|Personal Injury||2 Years||6 Months|
|Insurance Bad Faith||1-2 Years Depending on the Insurance Policy|
|Damage to Personal Property||3 Years||6 Months|
For many claims the statute will be straight forward. If you are hit by a car while walking across the street, resulting in a broken arm, you’ve suffered a personal injury and have 2 years to bring an action against the individual. But, if you were hit by somebody in the course and scope of their work for the city then you would have 6 months from the date the injury occurred to file a claim with the city.
Some claims can be a little trickier. Let’s say you were involved in a three-vehicle car accident where one driver was a private individual and the other a public employee driving in the scope and course of their work. Although you would have two years to file an action against the private individual, you would only have six months to make a claim against the public employee. This can be dangerous because if you miss the deadline to file a claim against the public employee, the private individual can defend themselves by claiming it was the public employee’s fault. If the jury believes that version of events, then you could be left without just compensation for your injuries.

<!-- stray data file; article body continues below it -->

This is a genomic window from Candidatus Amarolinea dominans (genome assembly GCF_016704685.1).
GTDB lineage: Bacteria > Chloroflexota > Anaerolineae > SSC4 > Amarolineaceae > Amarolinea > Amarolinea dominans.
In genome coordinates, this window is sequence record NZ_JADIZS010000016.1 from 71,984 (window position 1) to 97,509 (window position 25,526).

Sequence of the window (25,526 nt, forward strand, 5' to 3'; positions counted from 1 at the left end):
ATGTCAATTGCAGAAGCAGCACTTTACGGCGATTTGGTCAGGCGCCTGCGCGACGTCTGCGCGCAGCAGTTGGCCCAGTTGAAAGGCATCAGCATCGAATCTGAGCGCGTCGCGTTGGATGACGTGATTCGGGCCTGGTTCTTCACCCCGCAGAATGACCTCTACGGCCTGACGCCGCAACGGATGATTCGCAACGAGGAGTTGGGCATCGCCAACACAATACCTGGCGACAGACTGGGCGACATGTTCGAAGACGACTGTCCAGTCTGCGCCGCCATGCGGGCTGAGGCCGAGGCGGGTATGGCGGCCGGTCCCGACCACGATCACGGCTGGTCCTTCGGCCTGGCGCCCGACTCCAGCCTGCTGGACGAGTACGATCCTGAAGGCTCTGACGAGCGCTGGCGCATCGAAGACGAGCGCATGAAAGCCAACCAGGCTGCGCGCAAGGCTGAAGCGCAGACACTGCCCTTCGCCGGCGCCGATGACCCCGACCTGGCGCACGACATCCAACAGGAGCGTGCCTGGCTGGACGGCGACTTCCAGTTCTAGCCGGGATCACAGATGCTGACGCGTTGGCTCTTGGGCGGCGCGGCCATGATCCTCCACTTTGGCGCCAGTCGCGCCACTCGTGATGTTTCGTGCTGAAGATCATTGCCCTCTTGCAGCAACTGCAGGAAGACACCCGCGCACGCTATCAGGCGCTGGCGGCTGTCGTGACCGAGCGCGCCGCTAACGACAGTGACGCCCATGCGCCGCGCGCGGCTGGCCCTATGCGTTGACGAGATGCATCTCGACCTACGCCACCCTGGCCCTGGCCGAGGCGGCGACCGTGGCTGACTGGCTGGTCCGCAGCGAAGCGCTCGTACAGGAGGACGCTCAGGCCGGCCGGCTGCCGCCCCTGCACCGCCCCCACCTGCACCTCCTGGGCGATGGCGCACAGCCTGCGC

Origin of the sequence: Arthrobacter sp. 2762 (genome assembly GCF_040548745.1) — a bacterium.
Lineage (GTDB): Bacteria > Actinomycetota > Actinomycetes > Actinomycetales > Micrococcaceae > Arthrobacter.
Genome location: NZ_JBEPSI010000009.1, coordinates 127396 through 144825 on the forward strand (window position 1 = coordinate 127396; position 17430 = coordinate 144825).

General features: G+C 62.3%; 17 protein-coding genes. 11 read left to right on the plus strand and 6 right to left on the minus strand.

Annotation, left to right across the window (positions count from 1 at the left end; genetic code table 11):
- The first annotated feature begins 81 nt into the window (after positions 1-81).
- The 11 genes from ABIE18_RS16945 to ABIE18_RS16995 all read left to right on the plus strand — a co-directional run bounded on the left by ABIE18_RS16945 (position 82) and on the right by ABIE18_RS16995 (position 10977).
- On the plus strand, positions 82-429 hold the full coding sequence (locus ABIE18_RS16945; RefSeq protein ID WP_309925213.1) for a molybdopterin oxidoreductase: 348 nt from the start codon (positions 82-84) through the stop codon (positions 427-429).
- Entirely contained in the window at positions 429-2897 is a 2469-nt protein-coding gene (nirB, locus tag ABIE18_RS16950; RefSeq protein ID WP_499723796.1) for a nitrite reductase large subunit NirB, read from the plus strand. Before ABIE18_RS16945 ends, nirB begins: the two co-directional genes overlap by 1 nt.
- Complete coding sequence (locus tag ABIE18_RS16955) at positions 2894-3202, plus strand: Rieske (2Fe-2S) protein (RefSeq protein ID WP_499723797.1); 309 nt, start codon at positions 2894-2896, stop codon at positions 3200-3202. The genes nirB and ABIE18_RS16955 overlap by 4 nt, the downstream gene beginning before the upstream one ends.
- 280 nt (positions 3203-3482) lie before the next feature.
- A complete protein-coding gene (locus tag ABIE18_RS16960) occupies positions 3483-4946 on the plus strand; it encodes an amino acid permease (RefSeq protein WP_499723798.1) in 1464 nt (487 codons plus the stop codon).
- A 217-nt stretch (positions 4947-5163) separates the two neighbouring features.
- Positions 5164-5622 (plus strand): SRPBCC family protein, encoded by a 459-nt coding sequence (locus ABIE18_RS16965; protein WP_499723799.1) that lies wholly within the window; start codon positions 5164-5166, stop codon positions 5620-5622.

If you have any questions as to whether your claim is still within the statute of limitations or when you will need to file, it would be prudent to contact a lawyer today. An experienced attorney will have a strong understanding of the various statutes and usually can inform you at no cost. The attorneys at Haffner & Morgan offer no cost consultations and are happy to answer any questions you may have.